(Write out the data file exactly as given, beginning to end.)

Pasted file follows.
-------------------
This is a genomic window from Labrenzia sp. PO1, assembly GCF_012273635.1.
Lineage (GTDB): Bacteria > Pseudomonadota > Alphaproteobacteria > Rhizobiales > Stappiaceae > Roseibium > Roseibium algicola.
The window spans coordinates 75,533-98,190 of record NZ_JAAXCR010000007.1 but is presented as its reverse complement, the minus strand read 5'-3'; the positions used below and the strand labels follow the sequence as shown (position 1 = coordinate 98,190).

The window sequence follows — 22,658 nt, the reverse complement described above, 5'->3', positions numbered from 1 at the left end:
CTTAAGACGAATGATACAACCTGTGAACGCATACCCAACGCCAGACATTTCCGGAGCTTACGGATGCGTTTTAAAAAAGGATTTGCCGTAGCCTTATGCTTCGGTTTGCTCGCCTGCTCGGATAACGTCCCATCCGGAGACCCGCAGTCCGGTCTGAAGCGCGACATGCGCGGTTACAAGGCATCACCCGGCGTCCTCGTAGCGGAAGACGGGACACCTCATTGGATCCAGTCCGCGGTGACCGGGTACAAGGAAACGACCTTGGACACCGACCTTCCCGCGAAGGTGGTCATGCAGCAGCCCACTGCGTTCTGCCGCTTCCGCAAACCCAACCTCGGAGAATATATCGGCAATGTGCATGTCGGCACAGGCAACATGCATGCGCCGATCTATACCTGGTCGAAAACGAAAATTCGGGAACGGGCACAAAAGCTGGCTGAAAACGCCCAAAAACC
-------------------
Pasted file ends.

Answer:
This is a genomic window from Labrenzia sp. PO1, assembly GCF_012273635.1.
Lineage (GTDB): Bacteria > Pseudomonadota > Alphaproteobacteria > Rhizobiales > Stappiaceae > Roseibium > Roseibium algicola.
The window spans coordinates 75,533-98,190 of record NZ_JAAXCR010000007.1 but is presented as its reverse complement, the minus strand read 5'-3'; the positions used below and the strand labels follow the sequence as shown (position 1 = coordinate 98,190).

The window sequence follows — 22,658 nt, the reverse complement described above, 5'->3', positions numbered from 1 at the left end:
CTTAAGACGAATGATACAACCTGTGAACGCATACCCAACGCCAGACATTTCCGGAGCTTACGGATGCGTTTTAAAAAAGGATTTGCCGTAGCCTTATGCTTCGGTTTGCTCGCCTGCTCGGATAACGTCCCATCCGGAGACCCGCAGTCCGGTCTGAAGCGCGACATGCGCGGTTACAAGGCATCACCCGGCGTCCTCGTAGCGGAAGACGGGACACCTCATTGGATCCAGTCCGCGGTGACCGGGTACAAGGAAACGACCTTGGACACCGACCTTCCCGCGAAGGTGGTCATGCAGCAGCCCACTGCGTTCTGCCGCTTCCGCAAACCCAACCTCGGAGAATATATCGGCAATGTGCATGTCGGCACAGGCAACATGCATGCGCCGATCTATACCTGGTCGAAAACGAAAATTCGGGAACGGGCACAAAAGCTGGCTGAAAACGCCCAAAAACC